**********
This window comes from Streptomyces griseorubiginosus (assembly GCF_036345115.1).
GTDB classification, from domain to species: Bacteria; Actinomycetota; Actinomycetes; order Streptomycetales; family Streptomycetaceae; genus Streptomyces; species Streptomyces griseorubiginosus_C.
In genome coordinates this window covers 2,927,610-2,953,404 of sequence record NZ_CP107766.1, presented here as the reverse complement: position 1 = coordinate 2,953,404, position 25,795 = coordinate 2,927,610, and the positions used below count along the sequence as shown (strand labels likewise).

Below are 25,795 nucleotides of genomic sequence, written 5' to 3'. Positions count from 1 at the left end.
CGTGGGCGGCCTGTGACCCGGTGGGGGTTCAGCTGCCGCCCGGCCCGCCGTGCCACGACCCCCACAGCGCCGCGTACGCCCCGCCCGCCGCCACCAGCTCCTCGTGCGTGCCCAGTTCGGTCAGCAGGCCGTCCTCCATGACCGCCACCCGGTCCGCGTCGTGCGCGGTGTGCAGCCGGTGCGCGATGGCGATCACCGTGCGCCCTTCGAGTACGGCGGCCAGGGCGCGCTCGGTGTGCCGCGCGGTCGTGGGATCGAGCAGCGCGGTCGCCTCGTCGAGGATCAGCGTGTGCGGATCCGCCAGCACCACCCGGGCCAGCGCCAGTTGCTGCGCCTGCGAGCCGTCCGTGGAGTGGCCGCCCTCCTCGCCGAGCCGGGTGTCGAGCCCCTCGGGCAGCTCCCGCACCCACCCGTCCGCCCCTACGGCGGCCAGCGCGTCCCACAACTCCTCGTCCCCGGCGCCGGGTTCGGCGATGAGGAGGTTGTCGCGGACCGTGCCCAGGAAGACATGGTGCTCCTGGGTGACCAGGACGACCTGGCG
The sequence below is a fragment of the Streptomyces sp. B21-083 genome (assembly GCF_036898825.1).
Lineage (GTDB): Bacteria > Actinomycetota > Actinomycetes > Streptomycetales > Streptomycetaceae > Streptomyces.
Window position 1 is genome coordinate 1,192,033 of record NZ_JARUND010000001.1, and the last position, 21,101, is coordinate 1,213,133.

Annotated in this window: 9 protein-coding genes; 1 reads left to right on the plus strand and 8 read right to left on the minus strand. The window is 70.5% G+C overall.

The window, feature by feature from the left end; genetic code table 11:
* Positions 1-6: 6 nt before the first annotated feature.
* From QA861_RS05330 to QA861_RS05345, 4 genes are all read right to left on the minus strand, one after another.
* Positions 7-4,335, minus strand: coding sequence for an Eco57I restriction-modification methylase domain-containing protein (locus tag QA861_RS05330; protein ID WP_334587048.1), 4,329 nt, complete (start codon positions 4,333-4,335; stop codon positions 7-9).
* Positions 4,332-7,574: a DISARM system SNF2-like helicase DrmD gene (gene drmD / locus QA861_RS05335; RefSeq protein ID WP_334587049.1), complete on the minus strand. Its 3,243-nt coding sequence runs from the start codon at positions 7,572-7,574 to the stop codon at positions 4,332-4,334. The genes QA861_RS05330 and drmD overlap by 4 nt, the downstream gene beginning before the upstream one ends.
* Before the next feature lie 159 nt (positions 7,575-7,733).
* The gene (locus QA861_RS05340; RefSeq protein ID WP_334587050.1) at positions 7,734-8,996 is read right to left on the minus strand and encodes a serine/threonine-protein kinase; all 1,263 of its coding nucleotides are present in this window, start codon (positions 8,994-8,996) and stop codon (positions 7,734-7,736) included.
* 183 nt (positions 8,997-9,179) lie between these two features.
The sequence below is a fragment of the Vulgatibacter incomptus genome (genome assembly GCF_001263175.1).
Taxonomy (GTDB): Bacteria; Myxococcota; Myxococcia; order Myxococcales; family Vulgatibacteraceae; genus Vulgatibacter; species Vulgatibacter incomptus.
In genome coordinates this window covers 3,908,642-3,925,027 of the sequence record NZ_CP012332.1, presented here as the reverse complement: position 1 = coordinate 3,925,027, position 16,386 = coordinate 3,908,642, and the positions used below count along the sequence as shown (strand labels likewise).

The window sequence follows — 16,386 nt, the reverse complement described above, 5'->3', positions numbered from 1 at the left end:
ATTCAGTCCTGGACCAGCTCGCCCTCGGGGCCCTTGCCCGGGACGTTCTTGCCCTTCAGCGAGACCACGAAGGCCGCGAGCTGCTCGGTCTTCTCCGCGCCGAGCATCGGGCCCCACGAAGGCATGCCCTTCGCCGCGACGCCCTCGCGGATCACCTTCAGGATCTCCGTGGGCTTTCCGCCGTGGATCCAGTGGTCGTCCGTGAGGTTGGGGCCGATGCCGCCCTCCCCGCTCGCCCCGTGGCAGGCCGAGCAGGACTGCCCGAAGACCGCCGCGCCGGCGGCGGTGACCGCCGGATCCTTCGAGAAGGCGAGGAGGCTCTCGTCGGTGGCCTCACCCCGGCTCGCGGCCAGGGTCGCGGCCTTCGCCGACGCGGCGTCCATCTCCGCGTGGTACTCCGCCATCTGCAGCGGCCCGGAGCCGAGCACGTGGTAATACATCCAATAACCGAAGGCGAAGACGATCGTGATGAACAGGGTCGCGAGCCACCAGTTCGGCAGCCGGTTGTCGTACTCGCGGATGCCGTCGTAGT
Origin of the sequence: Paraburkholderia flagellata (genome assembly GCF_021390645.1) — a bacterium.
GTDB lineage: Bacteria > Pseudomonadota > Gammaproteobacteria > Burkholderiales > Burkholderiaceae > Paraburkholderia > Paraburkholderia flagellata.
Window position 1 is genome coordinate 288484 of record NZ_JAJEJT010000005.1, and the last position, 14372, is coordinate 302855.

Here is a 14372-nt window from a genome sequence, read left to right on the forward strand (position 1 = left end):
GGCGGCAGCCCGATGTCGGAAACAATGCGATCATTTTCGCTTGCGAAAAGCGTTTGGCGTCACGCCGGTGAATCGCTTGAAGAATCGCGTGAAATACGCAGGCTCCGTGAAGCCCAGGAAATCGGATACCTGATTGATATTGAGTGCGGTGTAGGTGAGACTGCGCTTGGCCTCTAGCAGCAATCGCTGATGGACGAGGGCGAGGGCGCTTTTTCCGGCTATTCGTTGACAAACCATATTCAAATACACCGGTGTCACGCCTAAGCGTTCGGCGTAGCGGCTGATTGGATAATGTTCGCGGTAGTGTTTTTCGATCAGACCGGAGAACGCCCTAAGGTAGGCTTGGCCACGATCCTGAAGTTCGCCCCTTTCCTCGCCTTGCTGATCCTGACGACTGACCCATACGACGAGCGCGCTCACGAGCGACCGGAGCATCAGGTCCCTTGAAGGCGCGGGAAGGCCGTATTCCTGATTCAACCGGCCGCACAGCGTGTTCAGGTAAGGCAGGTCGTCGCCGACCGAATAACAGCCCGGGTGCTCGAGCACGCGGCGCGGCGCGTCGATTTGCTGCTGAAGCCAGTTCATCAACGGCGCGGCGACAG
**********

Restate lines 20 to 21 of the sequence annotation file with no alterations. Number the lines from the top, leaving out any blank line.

In genome coordinates this window covers 3,908,642-3,925,027 of the sequence record NZ_CP012332.1, presented here as the reverse complement: position 1 = coordinate 3,925,027, position 16,386 = coordinate 3,908,642, and the positions used below count along the sequence as shown (strand labels likewise).

The window sequence follows — 16,386 nt, the reverse complement described above, 5'->3', positions numbered from 1 at the left end: